Gallery: Anton’s Bike Friday Tandem + Burley Piccolo

Anton's Tandem

[Anton sent us these photos and write-up about his Bike Friday Tandem + Burley Piccolo. —ed.]

My two girls turned six and four years old this year, and had outgrown their bike-mounted child seats. Both my wife and I had ridden them in rear-mounted child seats on our own bikes since they were two years old, but it was time to come up with a cycling transportation solution that would take us into the next few years. Neither of my kids ride a bike on their own yet, and even if they did, it would be at least another 4-6 years before they’re ready to cycle in the busy urban streets of our Boston area neighborhood. We wanted the kids to be able to have an active role in cycling despite not being old enough to cycle on their own.

Anton's Tandem

The solution for us was a Bike Friday Family Tandem and a Burley Piccolo trailercycle. The BF tandem has telescoping seat tubes that allow for a broad range of rider heights, from 3’6″ to 6′. My six year old stoker is just 45″ tall and fits, provided we use crank shorteners which shorten the cranks from the standard 170mm to 120mm. The Burley Piccolo is a trailercycle that, unlike most trailercycles on the market which use a wobbly seat post coupling device, uses a proprietary roller bearing hitch which couples to a proprietary rack. This coupling provides a completely wobble-free attachment and places the point of attachment above the rear axle, which maximizes stability and effectively turns any bike into a tandem, or a tandem into a triple.

Anton's Tandem

Another thing I love about our modular combination of BF tandem + Burley Piccolo is that we can switch the Piccolo back and forth between the tandem and my wife’s bike, depending on our daily transportation needs. For example, during the week, we ride our kids to school. I ride my six year old on the tandem while my wife rides our four year old on the Piccolo attached to her bike (both her bike and the BF tandem have a Burley rack, and switching between the two bikes takes less than one minute). After drop off, my wifes rides home with the empty Piccolo, while I continue on to work solo on the tandem. The BF tandem is light enough (about 45 lbs) and sprightly enough that it feels like an ordinary bike (albeit one with a wide turning radius), and is surprisingly easy to ride around the city– with or without a stoker. On weekends I can hitch the Piccolo to the BF and take the kids on a ride out of the city. The flexibility is awesome, the company is fun, and everyone gets some exercise.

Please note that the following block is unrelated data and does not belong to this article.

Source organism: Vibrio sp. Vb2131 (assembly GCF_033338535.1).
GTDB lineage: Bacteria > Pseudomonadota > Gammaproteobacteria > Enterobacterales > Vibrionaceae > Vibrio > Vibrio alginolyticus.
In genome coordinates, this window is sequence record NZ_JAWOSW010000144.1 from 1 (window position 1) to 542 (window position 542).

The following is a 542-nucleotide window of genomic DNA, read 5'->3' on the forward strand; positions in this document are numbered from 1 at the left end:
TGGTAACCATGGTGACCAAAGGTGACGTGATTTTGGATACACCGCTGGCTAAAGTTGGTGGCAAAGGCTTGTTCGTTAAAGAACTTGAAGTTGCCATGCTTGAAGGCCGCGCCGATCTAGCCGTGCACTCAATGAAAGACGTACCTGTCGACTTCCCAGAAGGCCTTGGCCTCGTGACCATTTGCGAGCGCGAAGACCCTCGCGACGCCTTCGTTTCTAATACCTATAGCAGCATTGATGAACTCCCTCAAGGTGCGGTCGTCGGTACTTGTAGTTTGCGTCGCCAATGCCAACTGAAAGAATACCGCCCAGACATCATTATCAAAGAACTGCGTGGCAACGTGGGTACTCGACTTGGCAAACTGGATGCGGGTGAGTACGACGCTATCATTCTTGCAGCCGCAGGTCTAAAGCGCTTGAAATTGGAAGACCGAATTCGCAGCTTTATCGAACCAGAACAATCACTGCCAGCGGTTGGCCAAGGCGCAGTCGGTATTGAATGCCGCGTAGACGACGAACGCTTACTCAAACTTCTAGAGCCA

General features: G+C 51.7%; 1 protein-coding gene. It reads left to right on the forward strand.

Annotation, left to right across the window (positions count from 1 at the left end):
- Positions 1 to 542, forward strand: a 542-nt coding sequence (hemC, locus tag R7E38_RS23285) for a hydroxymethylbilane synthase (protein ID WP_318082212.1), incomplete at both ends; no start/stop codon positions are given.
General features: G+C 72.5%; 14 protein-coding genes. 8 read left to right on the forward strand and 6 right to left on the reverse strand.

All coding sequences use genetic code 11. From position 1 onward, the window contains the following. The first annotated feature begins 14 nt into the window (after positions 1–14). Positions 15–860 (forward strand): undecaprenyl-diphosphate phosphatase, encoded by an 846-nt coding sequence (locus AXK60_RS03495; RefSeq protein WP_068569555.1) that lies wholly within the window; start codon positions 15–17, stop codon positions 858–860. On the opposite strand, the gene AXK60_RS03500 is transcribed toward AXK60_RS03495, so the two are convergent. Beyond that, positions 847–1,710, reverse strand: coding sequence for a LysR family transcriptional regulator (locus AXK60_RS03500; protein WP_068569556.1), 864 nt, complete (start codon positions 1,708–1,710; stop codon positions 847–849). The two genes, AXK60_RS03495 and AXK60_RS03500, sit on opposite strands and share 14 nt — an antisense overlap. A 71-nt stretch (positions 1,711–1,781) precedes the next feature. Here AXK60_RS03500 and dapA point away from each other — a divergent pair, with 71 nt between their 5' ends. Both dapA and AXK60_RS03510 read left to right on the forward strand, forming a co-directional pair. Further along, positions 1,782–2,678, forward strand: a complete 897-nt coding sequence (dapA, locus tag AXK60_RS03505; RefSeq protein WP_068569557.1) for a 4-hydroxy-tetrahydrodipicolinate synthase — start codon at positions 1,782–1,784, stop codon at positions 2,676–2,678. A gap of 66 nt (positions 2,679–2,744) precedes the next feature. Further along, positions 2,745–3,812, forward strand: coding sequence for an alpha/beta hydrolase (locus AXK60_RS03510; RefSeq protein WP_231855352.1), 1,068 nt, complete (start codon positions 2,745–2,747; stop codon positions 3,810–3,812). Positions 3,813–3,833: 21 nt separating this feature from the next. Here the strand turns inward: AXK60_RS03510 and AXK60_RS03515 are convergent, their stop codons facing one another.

We purchased the Bike Friday second-hand, and I immediately did a few worthwhile upgrades: stronger V-brakes, a new drivetrain, lights and fenders with extra long mudflaps for all-weather riding. My next upgrade is going to be dynamo lighting.

The Burley Piccolo is no longer made, but after an exhaustive nationwide Craigslist search, we managed to find one second-hand. The only upgrade I’ve done is the addition of a fender!

So far the kids love the setup, and I hope it provides a sustainable transportation solution for the coming years. When the kids eventually outgrow the tandem (or begin to think it’s uncool), we’ll raise up the stoker seatpost and my wife and I will rediscover the joy of tandem cycling all over again.

BF family tandem specs:

  • Frame and fork: chromoly, oversized tubing, powder coated
  • Wheels: 20″ Sun AT18 rims with Schwable Marathons, 20×1.75″
  • Drivetrain: Shimano XTR rear derailleur, Shimano 105 front derailleur, 2×8 wide-range gearing
  • Brakes: Shimano Deore V-brakes
  • Lighting: Cateye HL-EL530 on custom-made fork mount, Planet Bike Blinky 5
  • Fenders: Planet Bike Recumbant, 20″, with custom mud-flaps
  • Total weight: ~45 lbs
  • Country of manufacture: USA

Burley Piccolo specs:

  • Frame material: chromoly
  • Wheel: 20″ Weinmann with Kenda 20×1.5″ tire
  • Drivetrain: Shimano SIS, 6-speed